Source: IHS Technology - Estimated Cost of Apple iPhone 6S Plus (A1634)

The Bigger Issue With Offering a 32GB Entry-Level Storage Configuration...

If you believe, as I do, that the iPhone's record ASP is being driven more by people migrating up to larger storage configurations than by adopters of the larger 5.5" models at the higher price-point, then the bigger issue is the amount of customers that have been willing to pay the extra $100 for the extra storage that would feel comfortable with 32GB being enough:

"AAPL would lose significant revenue (and associated margin) from the "tweeners" who have been moving up to 64GB storage configurations at a $100 premium that would be happy to settle with 32GB of storage." 

If AAPL was to start offering a 32GB entry-level configuration at the same $649 / $749 entry-point (for the latest flagship 4.7" and 5.5" models, respectively), not only would they be losing margin by having to add in the extra 16GB of storage, they would also find a lot less customers moving up to the 64GB model.  After all, a lot of people likely fall into the "16GB is not enough and 64GB is probably too much" category.  ASP trends indicate that those people are playing it safe and shelling out the extra $100 at the luxury of excess capacity, rather than the risk of falling short of storage just when they're about to leave on a vacation.  If they had the option of a 32GB model, those people would likely resort to practicality and settle for the additional 16GB rather than pay the $100 premium for the extra 48GB.

The Bottom Line...

Could AAPL begin offering 32GB as the standard entry-level storage on new iPhone models?  Absolutely.  Should they? Financially-speaking - Absolutely Not.  The ASP trends' data proves that by keeping the entry level at 16GB, people desire the additional storage so much that they're willing to spend the extra $100 for the additional 48GB to move to the next storage tier (64GB). And for every person that does that, IHS' data would suggest it's an additional $100 on the top-line and $83 of gross margin.  83% margin is never a bad thing in tech hardware, and AAPL knows this better than anyone.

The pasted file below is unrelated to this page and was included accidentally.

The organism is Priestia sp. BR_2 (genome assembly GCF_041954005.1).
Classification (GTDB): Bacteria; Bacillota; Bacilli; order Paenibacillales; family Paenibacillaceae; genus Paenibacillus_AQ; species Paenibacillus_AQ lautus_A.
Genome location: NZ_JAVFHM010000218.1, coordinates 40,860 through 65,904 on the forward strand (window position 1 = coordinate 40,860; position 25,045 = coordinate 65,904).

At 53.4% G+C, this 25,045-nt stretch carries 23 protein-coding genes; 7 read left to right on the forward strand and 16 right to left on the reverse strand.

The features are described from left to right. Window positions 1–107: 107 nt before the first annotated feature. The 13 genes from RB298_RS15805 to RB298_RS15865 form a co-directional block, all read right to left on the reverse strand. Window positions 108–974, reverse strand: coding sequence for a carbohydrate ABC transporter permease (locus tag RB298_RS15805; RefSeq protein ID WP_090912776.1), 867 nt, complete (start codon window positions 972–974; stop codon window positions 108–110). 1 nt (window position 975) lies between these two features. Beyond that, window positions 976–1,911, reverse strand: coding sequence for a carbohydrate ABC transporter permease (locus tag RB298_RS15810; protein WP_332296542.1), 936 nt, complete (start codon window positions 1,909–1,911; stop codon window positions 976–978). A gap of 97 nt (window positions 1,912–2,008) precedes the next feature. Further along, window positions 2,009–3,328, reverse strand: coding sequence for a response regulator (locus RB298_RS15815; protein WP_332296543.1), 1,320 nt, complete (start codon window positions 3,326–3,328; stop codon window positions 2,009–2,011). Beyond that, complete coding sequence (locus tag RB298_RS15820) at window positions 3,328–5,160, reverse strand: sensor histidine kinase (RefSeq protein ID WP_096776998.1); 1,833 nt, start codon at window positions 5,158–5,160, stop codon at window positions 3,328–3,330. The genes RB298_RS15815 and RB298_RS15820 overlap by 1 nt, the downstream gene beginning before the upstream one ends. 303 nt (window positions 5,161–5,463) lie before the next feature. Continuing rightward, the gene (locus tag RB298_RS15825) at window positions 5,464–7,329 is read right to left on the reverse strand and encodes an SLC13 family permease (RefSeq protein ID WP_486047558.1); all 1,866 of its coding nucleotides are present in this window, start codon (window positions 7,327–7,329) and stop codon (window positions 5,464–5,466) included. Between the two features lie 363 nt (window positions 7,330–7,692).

Another iPhone Launch - the 6S / 6S Plus

Apple (AAPL) officially launched its new iPhone handsets, the iPhone 6S and 6S+ yesterday (Friday September 25th at 8:00AM local time). I have been through the launch “shenanigans” a number of times – as a consumer, investor, re-seller and blogger. Ironically, I have been in Hawaii for the past three launches, but was in Dallas for the 6S / 6S+ launch yesterday. I wanted to outline a few items that I observed about the new products, the launch, and the financial implications of the fiscal calendar.


I opted for the 128GB T-Mobile (unlocked) 6S+ in Space Gray. As a frequent business traveler, I like the bigger screen, the extended battery life and the 6+ / 6S+ are still the only iPhones that have Optical Image Stabilization (OIS) – most people don’t know this (and I would bet, most do not care either, haha).